Home buying intentions hit a new high in March
Home buying intentions hit a new series high in March, reflecting an increase in home loan applications, new data has re...
When you're looking for your next investment property, there are three things you need to know.
Blogger: Victor Kumar, director, Right Property Group
In a recent article, property commentator Terry Ryder claimed that the real reason why Sydney has been experiencing its property boom was because of the booming economy in New South Wales. According to Australian Bureau of Statistics data, more jobs have been created in NSW in the past six months than in the rest of Australia combined.
Buoyant job markets drive growth in property values
It might seem obvious now that you are reading this, that buoyant job markets drive growth, but how many investors really look at the job market in an area where they consider investing? A lot of investors, especially if they are new to investing, will start their research by looking at property type and their budget (i.e. how much they can afford). They will, of course, look at particular areas but their area selection is often based on somewhere they know, or a place that someone tipped as a hotspot.
Professionals in the property industry who spend their working lives sourcing property for potential buyers (e.g. buyer’s agents and buyer’s advocates) understand the importance of a buoyant property market to drive growth. If there is strong employment in an area and new businesses drawn there, then people looking for work will migrate to these areas. Why? Because they will all need somewhere to live. Many will rent first of all to make sure the move is right for them, so your investment property in such an area will be less likely to experience long or regular vacancies, while all the time its value is growing.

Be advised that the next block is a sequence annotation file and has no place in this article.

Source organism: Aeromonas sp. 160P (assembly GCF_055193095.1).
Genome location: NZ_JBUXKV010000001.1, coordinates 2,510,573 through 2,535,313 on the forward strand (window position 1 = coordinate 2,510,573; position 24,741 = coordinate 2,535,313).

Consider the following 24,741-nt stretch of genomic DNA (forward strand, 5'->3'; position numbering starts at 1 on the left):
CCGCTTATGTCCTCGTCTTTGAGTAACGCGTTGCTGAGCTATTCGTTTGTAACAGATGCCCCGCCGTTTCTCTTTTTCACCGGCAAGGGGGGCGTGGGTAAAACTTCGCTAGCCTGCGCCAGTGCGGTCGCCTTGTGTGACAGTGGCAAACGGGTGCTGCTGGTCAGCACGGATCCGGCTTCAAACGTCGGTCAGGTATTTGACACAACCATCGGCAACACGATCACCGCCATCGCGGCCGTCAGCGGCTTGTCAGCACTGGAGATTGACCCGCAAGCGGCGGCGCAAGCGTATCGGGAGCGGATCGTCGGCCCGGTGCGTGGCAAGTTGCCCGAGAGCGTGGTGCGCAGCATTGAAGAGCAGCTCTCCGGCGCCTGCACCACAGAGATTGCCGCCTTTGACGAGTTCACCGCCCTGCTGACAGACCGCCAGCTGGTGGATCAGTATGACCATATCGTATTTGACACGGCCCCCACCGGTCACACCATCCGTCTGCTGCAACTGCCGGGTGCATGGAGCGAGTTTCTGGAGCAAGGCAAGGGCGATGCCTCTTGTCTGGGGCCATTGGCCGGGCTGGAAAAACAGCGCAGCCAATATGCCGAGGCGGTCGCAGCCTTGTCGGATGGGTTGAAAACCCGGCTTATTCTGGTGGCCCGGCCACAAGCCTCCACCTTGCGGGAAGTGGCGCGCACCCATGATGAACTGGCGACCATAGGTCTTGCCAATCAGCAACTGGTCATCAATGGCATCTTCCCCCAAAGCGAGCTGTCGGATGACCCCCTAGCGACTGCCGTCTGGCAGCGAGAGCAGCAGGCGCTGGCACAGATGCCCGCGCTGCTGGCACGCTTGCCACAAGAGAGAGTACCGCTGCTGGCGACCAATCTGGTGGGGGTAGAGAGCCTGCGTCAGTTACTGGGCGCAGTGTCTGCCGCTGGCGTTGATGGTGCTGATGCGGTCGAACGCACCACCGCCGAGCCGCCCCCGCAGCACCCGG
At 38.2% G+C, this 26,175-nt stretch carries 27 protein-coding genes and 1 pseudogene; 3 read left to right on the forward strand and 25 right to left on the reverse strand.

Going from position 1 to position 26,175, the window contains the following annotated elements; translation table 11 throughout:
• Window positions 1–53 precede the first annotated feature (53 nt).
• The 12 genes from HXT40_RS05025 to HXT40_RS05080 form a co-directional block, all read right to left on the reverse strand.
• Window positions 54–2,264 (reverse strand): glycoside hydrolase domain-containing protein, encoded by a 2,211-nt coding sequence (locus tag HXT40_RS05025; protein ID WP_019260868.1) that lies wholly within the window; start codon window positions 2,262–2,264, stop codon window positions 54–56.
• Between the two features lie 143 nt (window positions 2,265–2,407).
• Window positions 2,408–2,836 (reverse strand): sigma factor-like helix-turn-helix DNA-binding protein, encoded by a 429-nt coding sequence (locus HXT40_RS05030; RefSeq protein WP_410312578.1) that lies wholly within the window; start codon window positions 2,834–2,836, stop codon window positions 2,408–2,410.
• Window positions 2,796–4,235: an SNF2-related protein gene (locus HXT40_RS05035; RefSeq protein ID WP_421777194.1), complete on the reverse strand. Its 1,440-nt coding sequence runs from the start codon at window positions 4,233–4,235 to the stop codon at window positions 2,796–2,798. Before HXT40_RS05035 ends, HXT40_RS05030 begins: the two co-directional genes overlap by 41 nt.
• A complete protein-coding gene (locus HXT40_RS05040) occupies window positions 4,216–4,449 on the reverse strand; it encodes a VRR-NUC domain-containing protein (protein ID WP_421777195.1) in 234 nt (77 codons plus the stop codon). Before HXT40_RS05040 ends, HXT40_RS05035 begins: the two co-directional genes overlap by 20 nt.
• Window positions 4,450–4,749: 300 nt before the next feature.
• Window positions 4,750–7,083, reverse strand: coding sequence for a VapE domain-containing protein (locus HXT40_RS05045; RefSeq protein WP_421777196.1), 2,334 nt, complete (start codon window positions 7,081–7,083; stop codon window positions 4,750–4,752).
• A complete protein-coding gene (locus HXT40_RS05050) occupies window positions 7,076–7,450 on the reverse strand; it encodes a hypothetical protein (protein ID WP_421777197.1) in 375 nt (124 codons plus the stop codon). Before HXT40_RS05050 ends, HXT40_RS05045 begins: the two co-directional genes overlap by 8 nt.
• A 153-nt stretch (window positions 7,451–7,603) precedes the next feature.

Long-term employment is the key
The type of employment in the areas where you consider investing should not be one-industry towns that rely on a single project or industry to offer work to residents. This is a high-risk strategy because if this industry has a downturn, people are laid off and they move away leaving property empty and difficult to sell. The ideal area is one that shows signs of attracting a range of businesses and the new retail, schools, leisure facilities and infrastructure that are necessary in a growing community.
The ripple effect
If you think you have missed out on an area that has strong employment, look at the surrounding suburbs and think about how far people are willing to commute.
A suburb or area just 30 to 40 minutes’ drive away from an employment hub may have slightly cheaper property prices. If there is good public transport in this area too then you could be onto a winner.
It all starts with employment. People need to find work to pay rent or a mortgage, and finding these areas can seem daunting. You can undertake a fair amount of research yourself by following the business news and searching council websites for infrastructure planning proposals.
These days the old adage of 'invest within a 10 kilometre radius of a CBD' still applies (as that’s where most jobs are), except the definition of CBD, in terms of employment hubs, has changed with the decentralisation of businesses, and the ability of people to commute easily.
It is important to recognise this fact, and not stray too far from the employment hubs, but it is equally important not to shy away from metropolitan employment hubs, where there is a greater surety of growth due to supply and demand, fuelled by easily available employment and its flow-on effects.